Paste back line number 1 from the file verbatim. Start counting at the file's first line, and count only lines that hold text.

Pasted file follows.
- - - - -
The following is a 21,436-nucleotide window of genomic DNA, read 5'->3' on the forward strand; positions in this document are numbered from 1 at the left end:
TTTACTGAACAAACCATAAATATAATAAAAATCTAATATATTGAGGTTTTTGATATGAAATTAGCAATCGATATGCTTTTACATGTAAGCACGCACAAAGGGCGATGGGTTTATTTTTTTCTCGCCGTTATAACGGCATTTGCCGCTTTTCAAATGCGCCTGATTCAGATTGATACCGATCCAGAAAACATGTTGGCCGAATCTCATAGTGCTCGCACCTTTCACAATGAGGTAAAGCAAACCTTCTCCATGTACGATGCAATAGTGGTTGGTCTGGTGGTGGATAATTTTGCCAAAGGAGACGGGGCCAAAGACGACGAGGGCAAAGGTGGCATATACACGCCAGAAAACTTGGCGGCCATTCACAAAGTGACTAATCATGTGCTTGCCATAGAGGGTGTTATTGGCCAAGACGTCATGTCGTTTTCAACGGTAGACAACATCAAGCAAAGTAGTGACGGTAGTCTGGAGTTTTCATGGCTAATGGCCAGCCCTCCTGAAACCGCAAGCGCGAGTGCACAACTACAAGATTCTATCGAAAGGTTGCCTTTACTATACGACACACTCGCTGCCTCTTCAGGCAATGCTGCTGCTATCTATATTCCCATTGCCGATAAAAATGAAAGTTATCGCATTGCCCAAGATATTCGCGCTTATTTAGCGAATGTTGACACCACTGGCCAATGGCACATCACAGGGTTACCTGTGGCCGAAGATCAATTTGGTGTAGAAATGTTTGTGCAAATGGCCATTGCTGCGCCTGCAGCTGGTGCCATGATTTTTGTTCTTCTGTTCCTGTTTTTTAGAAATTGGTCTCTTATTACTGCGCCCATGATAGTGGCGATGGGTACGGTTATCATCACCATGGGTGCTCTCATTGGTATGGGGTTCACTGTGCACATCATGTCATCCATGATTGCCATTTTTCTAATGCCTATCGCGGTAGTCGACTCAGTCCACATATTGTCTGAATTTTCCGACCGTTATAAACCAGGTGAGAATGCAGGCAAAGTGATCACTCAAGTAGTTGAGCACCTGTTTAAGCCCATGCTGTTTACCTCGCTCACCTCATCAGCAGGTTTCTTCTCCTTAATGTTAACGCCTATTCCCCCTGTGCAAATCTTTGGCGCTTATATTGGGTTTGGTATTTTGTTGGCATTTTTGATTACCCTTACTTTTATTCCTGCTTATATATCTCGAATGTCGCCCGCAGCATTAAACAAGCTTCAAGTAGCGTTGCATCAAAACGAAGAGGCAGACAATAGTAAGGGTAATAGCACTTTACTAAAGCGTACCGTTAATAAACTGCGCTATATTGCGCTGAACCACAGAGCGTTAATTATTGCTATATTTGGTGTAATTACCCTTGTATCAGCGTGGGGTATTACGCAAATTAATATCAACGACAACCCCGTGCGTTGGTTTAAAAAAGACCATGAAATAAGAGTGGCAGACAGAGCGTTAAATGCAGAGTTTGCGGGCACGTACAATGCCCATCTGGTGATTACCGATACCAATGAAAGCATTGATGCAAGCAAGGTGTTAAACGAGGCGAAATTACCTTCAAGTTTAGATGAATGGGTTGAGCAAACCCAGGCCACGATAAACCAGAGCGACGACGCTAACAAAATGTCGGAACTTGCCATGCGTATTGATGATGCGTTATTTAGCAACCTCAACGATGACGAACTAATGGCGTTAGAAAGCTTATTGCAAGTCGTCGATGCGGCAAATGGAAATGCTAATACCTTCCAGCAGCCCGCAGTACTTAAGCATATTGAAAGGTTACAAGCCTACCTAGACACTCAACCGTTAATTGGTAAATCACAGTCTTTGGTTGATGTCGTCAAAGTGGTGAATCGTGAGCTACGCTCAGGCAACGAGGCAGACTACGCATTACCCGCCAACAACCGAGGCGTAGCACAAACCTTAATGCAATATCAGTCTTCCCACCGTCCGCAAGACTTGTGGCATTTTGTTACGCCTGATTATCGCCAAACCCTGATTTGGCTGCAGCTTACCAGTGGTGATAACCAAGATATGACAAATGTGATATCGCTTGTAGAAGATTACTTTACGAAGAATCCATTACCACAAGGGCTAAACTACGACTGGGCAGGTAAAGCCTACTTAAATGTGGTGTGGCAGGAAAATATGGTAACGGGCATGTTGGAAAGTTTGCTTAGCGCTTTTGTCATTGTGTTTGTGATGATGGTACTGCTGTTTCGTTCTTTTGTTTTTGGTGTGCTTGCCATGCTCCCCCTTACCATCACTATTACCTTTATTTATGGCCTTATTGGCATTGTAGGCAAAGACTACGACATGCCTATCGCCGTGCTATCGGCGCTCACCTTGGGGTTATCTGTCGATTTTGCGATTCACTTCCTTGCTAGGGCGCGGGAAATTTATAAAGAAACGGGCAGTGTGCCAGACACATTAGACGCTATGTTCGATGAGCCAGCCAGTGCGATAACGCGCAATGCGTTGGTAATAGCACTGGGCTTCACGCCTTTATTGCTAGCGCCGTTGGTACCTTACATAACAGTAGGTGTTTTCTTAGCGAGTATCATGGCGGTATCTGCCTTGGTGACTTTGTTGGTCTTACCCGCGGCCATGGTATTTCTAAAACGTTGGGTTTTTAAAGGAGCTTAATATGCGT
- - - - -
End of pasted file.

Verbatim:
The following is a 21,436-nucleotide window of genomic DNA, read 5'->3' on the forward strand; positions in this document are numbered from 1 at the left end: